KEVIN CAROL, London: A soldier has been murdered. That's why I'm here.

    ANDY DAVIES: So declared Kevin Carol as he and more than 700 supporters of the English Defence League lined up against several hundred counterdemonstrators, today's arena, Downing Street, a new stage for an old story.

    The fallout from last Wednesday's killing has not been confined to London. In Grimsby, the imam at this mosque has reported two attacks in the last five days, the latest involving suspected arson.

    IMAM AHMAD M. SABIK, Grimsby Islamic Cultural Center: We became really worried about our children, our families, our people who attend the mosque because of some people who didn't understand Islam and who didn't understand they must not link such a crime, which we condemn, with Islam or with Muslims.

    ANDY DAVIES: Meanwhile, the police continue to make arrests as they investigate the murder of drummer Lee Rigby, 10 arrests so far, the latest a 50-year-old man from Southeast London held on suspicion of conspiracy to commit murder.

    HARI SREENIVASAN: Demolition crews in Washington state began clearing the remains of a wrecked bridge today. The span fell into the Skagit River last Thursday, cutting Interstate-5 between Seattle and Canada. Work at the site started before dawn this morning. A crane lifted out mangled pieces of steel. The wreckage has to be removed before repairs can begin. The bridge collapsed after being hit by a truck hauling an oversized load. Federal safety regulators now say they want to know if hundreds of similar bridges might be at risk.

    Those are some of the day's major stories -- now back to Jeff.


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    JEFFREY BROWN: And we return to the bloody civil war in Syria.

    Today, U.S. Sen. John McCain became the highest-ranking American official to enter Syria since the start of fighting there. He crossed the Turkish border accompanied by a Free Syrian Army general.

    Meanwhile, a fierce battle continues in the strategically critical town of Qusayr, with Hezbollah sending fighters from its home base in Lebanon to support the regime of Syrian President Assad. And, yesterday, two rockets exploded in an area of Beirut controlled by Hezbollah. That raised new concerns about the spread of the Syrian conflict into the larger region.

    Margaret Warner is in Beirut. And we spoke earlier today.

    Margaret, let's begin with those rocket attacks in southern Beirut. How much is known about who might be behind them, and why now in these Hezbollah-controlled areas?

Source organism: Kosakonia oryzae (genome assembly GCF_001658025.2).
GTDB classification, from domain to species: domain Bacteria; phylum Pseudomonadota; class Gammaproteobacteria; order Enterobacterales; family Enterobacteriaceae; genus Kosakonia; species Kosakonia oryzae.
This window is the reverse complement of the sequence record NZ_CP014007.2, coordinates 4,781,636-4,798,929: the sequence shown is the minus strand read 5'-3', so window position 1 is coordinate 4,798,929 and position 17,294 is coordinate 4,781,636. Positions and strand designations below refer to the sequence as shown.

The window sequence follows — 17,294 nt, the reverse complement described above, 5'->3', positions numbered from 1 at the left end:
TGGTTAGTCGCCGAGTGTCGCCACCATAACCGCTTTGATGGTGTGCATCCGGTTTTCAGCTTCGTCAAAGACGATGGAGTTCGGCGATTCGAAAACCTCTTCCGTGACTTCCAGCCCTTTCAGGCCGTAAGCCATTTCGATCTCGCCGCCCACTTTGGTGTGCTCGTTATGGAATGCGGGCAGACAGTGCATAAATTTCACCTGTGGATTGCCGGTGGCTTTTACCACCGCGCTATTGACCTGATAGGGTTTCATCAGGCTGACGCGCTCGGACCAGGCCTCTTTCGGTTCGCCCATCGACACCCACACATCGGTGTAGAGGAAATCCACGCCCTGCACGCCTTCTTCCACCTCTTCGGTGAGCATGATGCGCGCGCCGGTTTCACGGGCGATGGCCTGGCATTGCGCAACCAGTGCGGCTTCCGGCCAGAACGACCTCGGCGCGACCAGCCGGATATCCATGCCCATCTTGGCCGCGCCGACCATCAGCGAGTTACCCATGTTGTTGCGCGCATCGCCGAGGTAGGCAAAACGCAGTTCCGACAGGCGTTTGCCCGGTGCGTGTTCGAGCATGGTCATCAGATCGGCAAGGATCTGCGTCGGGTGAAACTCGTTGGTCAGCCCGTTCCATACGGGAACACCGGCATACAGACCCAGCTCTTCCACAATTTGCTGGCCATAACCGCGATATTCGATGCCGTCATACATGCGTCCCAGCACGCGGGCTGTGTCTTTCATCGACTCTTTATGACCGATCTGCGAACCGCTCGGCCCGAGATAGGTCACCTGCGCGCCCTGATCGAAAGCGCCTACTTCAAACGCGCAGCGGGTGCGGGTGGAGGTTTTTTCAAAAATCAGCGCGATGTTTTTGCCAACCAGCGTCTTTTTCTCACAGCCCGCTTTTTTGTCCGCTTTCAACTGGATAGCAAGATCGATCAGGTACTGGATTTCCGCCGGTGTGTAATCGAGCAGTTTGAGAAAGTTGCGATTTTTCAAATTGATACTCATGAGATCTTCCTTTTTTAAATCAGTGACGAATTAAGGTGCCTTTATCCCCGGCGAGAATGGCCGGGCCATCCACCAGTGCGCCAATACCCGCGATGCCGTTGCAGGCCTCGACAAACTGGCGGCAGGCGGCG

MARGARET WARNER: Well, since this is Lebanon, Jeff, the land of many conspiracy theories, there are a lot of conspiracy theories about this, from that it's forces allied with the Sunni rebels in Syria who are upset about what Hassan Nasrallah, the Hezbollah leader, vowed on Saturday, that Hezbollah is going to fight on the side of Syria to the end, to -- that is, to the Syrian regime -- to, you know, there are other people in the street who will say it's the Israelis.

    One person who has talked to investigators said they are looking hard at a radical Sunni faction, a couple of them, in Palestinian camps that have been here for very long time. And there are some groups that are thought to be allied with either al-Qaida or the Al-Nusra Front, which is the jihadi rebel group in Syria.

    It is going to be very hard to tell, however. I was -- diplomatic sources told me today that the .107-millimeter rockets were set on detonators and timers, so that the perpetrators could be long gone. They went from an uninhabited area in the hills.

    But everyone, whatever their theory here, agrees that it was a response to what Hassan Nasrallah said on Saturday and to the presence and growing presence of Hezbollah fighters on -- in Syria fighting on the side of Bashar Assad.

    JEFFREY BROWN: And that being Lebanon, as you said, with all of its history, what has been the reaction and how much particularly vis-a-vis raising old conflicts, old tensions, sectarian tensions?

    MARGARET WARNER: Well, exactly, Jeff.

    This is a country divided among Sunnis, Shias and Christians. They had a bloody, bitter civil war for 15 years that ended in 1990. And they ended up with a fragile, sort of cobbled-together political system that everyone gets a little share. But the tensions remain.

    And the new dividing line really is, are you for or against Assad, the Assad regime? Hezbollah and most Shias do support the Assad regime. Most Sunnis support the opposition. The Christians are split. And the fear here is that, as people said to me on the street, you know, this could reopen -- the -- the tensions are already there, that it could really inflate them, incite them.

    They have had fighting, of course, in Tripoli, as you know, between Alawite and Sunni factions there on different sides of the Syria conflict, and also in the Bekaa Valley. This is the first time there's been any blowback in the capital, Beirut.

    JEFFREY BROWN: Now, we have mentioned this speech on Saturday by the Hezbollah leader, Hassan Nasrallah. In fact, Hezbollah's support for the Assad government in Syria has become ever more important in this conflict, right?

    MARGARET WARNER: Right, Jeff.

    At first, Hezbollah leadership kept saying, well, these are just popular committees of committed Shia who don't like what's going on in Syria. But Saturday, Nasrallah -- we were at this speech, which he didn't actually show up. It's a big television screen in front of some 60,000 people in the Bekaa Valley.

    But he made it clear that it's official Hezbollah militia policy that they are going to stay in this fight until they feel they have assured that Assad is going to hold on to power. It is -- where they're fighting is a very important corridor. It sort of hugs the Lebanese border. It's the corridor that links Damascus to the coast.